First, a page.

FRANK: What to know when you marry a Native person

Gov. Michael J. Dunleavy in a prepared video address announcing his budget on Feb. 13, 2019.

Amanda Frank lives in Anchorage. She previously authored “We are not your pawns.”

Governor Dunleavy was on Alaska Public Media’s Talk of Alaska recently and a caller by the name of Phillip asked a brilliant question.

“Hi yeah, I’d like to talk about the policies and budget cuts that are in place including the loss of the ferry system, the tax appropriations from rural communities, in regards to a lot of other policies that we’ve seen from the administration, since these disproportionately affect rural communities which are also in effect mostly minority communities, mostly Alaska Native communities, how does the budget and the administration’s policies not show up as an example of institutional racism?”

To which the governor replied, “Well because it’s not. This is a $1.6 billion budget deficit that affects all Alaskans from every, all sectors, all corners of Alaska. My wife is Iñupiat Eskimo. We’ve been married for 31 years, I think she would probably take offense of the idea that this is a racist budget. My friends in rural Alaska, where I spent 20 years, where my children were born, probably would do the same. This is impacting Anchorage as well, Mat-Su, Fairbanks, Southeast Alaska. This, when you have a budget deficit of this magnitude it’s going to impact everybody. And so this is not a racist budget, I reject it out of hand.”

When Dunleavy was running for office, I wrote a story illustrating why Native women are not policy talking points. I’m back to reiterate again that your friendship with Alaska Natives or their basic existence in your life is not a policy talking point.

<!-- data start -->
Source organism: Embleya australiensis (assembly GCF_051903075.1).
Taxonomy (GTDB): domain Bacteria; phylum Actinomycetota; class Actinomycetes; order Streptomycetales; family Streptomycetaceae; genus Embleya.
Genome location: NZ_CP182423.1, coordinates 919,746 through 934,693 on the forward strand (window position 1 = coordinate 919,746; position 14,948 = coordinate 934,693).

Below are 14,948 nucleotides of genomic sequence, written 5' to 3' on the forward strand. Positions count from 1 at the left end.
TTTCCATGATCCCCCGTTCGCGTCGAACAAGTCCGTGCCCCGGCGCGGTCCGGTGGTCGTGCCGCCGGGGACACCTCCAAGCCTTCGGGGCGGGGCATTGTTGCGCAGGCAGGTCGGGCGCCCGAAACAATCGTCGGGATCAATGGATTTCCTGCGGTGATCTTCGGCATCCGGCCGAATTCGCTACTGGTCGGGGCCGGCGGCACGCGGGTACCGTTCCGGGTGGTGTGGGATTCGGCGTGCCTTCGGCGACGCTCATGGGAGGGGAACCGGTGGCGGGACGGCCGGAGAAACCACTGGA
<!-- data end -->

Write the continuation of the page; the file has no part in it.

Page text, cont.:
Listen, I’m busy and I really shouldn’t spend too much of my own labor to educate this guy. He’s the governor, he should be knowledgeable on this subject but he isn’t. So here’s a list of things I think you should know if you marry a native person and then decide to go into public office. It’s not comprehensive, there’s no book of rules on this, but I think there should be a set of a few generally accepted principles. Here are a few that I can think of for now.

We are not a monolith – your wife does not speak for us, although I wish she would.

There are numerous pieces of literature about this and it appears you have not read any of them, despite the fact that you claimed to live in rural Alaska for 20 years. What were you doing there? Besides damaging their school system and then leaving your post as a superintendent less than two years after you started?